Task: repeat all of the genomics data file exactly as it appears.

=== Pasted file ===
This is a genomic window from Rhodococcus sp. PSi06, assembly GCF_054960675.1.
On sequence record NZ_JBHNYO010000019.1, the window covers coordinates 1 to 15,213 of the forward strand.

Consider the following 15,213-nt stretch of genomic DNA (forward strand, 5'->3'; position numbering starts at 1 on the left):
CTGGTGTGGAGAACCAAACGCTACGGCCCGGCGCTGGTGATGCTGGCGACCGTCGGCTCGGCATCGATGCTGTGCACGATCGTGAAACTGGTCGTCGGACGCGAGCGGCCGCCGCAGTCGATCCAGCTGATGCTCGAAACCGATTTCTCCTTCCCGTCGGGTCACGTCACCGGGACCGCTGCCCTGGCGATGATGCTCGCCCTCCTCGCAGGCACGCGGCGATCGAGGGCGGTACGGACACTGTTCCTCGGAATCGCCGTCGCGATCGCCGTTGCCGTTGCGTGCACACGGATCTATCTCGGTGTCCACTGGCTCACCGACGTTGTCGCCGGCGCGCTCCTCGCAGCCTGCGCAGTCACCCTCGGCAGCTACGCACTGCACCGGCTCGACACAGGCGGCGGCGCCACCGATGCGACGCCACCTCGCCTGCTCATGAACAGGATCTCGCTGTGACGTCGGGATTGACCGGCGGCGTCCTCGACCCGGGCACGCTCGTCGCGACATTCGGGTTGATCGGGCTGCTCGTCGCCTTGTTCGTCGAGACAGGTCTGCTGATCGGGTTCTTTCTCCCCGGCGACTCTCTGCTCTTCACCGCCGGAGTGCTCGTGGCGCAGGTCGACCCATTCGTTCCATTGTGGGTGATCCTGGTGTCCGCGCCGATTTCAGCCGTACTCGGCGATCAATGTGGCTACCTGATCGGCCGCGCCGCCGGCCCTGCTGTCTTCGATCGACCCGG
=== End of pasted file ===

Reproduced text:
This is a genomic window from Rhodococcus sp. PSi06, assembly GCF_054960675.1.
On sequence record NZ_JBHNYO010000019.1, the window covers coordinates 1 to 15,213 of the forward strand.

Consider the following 15,213-nt stretch of genomic DNA (forward strand, 5'->3'; position numbering starts at 1 on the left):
CTGGTGTGGAGAACCAAACGCTACGGCCCGGCGCTGGTGATGCTGGCGACCGTCGGCTCGGCATCGATGCTGTGCACGATCGTGAAACTGGTCGTCGGACGCGAGCGGCCGCCGCAGTCGATCCAGCTGATGCTCGAAACCGATTTCTCCTTCCCGTCGGGTCACGTCACCGGGACCGCTGCCCTGGCGATGATGCTCGCCCTCCTCGCAGGCACGCGGCGATCGAGGGCGGTACGGACACTGTTCCTCGGAATCGCCGTCGCGATCGCCGTTGCCGTTGCGTGCACACGGATCTATCTCGGTGTCCACTGGCTCACCGACGTTGTCGCCGGCGCGCTCCTCGCAGCCTGCGCAGTCACCCTCGGCAGCTACGCACTGCACCGGCTCGACACAGGCGGCGGCGCCACCGATGCGACGCCACCTCGCCTGCTCATGAACAGGATCTCGCTGTGACGTCGGGATTGACCGGCGGCGTCCTCGACCCGGGCACGCTCGTCGCGACATTCGGGTTGATCGGGCTGCTCGTCGCCTTGTTCGTCGAGACAGGTCTGCTGATCGGGTTCTTTCTCCCCGGCGACTCTCTGCTCTTCACCGCCGGAGTGCTCGTGGCGCAGGTCGACCCATTCGTTCCATTGTGGGTGATCCTGGTGTCCGCGCCGATTTCAGCCGTACTCGGCGATCAATGTGGCTACCTGATCGGCCGCGCCGCCGGCCCTGCTGTCTTCGATCGACCCGG